With the Met Department predicting 71 per cent probability of a sub-normal or deficient monsoon and spatial distribution of rainfall, the pre-Budget document said, agriculture output is likely to be impacted and consequently food prices.
There are concerns about the likely occurrence of the El Nino, when surface temperatures in the Pacific Ocean rise above average for several months which adversely affects weather in many regions, it said.
"This is likely to have an impact on India's agriculture and consequently on food prices," the survey said.
However, it added that there appears to be "no cause for alarm on the El Nino impact" as the country is well placed on foodgrains availability with record domestic production and huge stocks in the central pool.
The Met Department has projected below normal monsoon at 93 per cent of the long period average for this year. Till June, rainfall is deficient by 43 per cent. As a result, sowing has been delayed and the total area under kharif crops is also lower by 43 per cent at 182.4 lakh hectares till July 4.
Noting that Indian agriculture has become more robust over the last decade with record output of foodgrains and oilseeds, the survey suggested that increasing the efficiency of the farm-to-fork value chain is crucial for eliminating poverty and malnutrition.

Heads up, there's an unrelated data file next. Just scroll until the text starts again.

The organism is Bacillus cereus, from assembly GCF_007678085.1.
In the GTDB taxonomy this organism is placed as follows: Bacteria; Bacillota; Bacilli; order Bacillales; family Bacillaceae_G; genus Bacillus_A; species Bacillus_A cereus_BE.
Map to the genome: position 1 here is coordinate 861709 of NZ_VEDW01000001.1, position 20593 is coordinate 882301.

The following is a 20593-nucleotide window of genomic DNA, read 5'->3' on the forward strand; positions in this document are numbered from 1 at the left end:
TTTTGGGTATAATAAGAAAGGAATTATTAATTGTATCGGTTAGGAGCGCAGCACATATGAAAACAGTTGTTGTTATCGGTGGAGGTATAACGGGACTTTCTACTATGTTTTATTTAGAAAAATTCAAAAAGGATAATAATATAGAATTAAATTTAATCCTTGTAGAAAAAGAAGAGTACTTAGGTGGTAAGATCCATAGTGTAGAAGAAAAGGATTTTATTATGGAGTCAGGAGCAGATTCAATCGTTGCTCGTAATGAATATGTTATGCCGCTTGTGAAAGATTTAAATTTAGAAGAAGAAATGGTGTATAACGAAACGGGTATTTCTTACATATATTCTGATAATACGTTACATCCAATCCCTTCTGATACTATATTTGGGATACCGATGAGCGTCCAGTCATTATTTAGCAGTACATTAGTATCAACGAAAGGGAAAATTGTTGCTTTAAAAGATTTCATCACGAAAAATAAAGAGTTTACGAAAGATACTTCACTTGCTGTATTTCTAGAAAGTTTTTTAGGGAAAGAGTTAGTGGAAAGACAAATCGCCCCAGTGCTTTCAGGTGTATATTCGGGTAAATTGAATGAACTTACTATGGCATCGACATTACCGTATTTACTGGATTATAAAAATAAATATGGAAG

The survey listed the major challenges faced by the Indian agriculture sector that included low productivity levels, soil degradation and market distortions that prevent the creation of a national common market and phased shifting to direct transfer of fertiliser-food subsidies.
"A shift to direct cash transfer system or food stamps would anchor our food policy to the requirement of people and would additionally reduce the fiscal deficit," it suggested.
Strengthening the agriculture sector is crucial for poverty alleviation, ensuring food security, increasing employment opportunities and enhancing rural incomes, it added.